The art of the trade

When I was in grade school I remember trading all the time.  I would trade part of my lunch for part my friends lunch.  We would trade marbles, stickers, and candy with other kids at recess.  I made friendship bracelets (remember those) and hemp bracelets with carefully selected beads and charms to trade them with friends.  Trading was a social activity in grade school.

Trades

Traded away

I trade for lot of things, not just what I make.  I can trade a pound of freshly picked chanterelles for delicious jars of preserves or fresh fruit.  I can trade my time teaching someone how to bake for an over abundance of fresh ripe fruit.  I can trade my bookkeeping skills for 50 pounds of flash frozen, vacuumed packed fresh salmon.  I can trade my knit creatures for beautiful handmade pottery or gorgeous glass pieces.  

I rarely sell any of my work.  Almost all of the things that I make are gifted to friends and family or they are traded.  The reason that I don’t sell my work is that I don’t make things in production.  Each piece is usually one of a kind, unless I happen to need to create a large piece that has many parts or if I am making Christmas gifts for friends (each year I create a new series of pieces).  Another reason that I don’t often sell my work is that I am not good at pricing my pieces or my time.  So how do I get around that?  Yup!  You guessed it, the art of the trade.  Trading changes the way that people think about the value of items and time.  In my experience with trading I often get more value for my pieces than I would from someone offering to buy the same piece.  The key is to ask if they are interested in trading.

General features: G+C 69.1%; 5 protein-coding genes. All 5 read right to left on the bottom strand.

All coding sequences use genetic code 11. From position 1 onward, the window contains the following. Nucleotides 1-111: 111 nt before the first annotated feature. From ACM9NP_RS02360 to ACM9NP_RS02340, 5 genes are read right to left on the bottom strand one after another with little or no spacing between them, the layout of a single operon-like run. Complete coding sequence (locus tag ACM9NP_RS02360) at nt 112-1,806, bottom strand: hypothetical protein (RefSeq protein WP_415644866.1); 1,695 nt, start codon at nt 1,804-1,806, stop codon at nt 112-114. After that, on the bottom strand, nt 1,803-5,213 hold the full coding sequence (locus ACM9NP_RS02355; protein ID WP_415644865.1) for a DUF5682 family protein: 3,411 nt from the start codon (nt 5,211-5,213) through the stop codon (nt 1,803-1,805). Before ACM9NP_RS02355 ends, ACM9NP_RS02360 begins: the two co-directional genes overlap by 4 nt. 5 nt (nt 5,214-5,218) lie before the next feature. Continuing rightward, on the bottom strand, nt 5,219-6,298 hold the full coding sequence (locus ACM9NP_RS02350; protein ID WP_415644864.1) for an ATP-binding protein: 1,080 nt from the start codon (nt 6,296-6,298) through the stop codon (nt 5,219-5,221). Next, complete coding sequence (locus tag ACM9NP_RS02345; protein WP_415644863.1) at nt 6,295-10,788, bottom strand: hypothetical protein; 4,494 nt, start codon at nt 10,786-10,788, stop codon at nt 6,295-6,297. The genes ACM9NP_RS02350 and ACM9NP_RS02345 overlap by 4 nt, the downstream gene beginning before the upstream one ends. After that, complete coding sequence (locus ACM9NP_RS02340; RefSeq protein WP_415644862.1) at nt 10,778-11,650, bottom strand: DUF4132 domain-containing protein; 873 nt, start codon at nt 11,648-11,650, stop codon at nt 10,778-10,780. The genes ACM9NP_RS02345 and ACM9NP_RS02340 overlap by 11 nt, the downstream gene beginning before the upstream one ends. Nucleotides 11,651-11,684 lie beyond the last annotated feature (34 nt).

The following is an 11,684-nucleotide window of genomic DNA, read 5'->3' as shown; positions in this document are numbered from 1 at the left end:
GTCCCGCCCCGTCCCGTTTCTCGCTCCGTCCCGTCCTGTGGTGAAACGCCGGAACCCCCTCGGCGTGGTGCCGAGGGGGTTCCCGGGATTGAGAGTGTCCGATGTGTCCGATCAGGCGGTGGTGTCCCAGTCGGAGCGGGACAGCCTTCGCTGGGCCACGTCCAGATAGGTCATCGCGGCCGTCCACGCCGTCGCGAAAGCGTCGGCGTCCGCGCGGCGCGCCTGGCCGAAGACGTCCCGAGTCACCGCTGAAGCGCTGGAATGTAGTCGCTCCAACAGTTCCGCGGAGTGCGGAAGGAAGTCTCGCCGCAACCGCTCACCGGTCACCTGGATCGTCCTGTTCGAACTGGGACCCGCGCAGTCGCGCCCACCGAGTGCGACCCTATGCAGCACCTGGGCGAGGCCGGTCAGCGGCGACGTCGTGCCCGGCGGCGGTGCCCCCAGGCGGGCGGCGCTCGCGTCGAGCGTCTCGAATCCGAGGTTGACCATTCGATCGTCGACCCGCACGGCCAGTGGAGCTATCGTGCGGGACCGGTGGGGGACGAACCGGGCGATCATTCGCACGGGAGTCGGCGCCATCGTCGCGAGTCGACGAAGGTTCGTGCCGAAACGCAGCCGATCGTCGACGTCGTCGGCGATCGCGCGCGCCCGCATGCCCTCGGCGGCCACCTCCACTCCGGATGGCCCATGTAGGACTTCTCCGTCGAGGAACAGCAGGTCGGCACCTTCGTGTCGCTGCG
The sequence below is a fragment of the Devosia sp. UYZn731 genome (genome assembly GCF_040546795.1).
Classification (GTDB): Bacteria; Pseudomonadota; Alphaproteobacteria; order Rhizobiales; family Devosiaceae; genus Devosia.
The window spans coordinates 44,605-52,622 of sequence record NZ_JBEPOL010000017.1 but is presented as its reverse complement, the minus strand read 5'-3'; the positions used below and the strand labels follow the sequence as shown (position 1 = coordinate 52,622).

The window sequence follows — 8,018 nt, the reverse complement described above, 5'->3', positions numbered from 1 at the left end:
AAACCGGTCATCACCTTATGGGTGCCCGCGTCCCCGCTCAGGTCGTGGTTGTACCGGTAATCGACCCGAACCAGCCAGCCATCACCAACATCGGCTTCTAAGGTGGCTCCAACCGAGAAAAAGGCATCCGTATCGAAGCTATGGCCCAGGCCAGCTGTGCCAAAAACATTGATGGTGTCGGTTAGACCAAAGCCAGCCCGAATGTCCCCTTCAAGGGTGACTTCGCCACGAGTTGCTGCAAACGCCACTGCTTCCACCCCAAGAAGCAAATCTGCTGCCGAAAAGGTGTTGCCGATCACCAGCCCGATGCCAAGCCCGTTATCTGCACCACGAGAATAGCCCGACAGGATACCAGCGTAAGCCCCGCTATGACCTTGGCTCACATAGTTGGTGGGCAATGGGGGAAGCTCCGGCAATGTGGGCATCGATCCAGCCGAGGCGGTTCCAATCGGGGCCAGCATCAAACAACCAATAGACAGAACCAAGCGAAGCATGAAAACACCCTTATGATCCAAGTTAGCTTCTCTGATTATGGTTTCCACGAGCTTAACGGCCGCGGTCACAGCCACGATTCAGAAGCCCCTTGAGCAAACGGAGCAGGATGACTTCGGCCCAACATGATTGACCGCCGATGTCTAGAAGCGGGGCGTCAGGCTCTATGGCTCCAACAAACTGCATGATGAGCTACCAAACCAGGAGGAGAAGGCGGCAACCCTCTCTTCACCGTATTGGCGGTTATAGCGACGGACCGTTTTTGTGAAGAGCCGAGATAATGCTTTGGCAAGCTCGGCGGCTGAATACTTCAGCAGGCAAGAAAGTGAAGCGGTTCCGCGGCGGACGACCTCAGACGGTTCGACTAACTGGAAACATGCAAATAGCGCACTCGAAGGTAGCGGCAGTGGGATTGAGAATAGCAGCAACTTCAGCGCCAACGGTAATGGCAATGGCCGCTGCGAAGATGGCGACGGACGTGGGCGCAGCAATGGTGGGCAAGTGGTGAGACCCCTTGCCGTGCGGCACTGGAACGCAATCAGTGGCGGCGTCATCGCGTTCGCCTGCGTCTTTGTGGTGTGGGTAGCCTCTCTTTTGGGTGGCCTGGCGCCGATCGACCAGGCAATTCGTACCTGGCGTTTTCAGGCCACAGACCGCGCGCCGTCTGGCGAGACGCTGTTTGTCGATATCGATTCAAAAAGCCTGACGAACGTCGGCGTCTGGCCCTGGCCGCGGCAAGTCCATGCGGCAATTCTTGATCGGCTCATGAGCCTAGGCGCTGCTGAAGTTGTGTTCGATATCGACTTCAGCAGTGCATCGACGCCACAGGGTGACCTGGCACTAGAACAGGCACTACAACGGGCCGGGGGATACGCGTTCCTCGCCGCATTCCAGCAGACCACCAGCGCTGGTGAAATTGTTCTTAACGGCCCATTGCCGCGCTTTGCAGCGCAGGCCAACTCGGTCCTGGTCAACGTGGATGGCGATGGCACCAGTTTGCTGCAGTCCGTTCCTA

There are a lot of talented people out there in the world.  In fact I bet that you know a lot of them.

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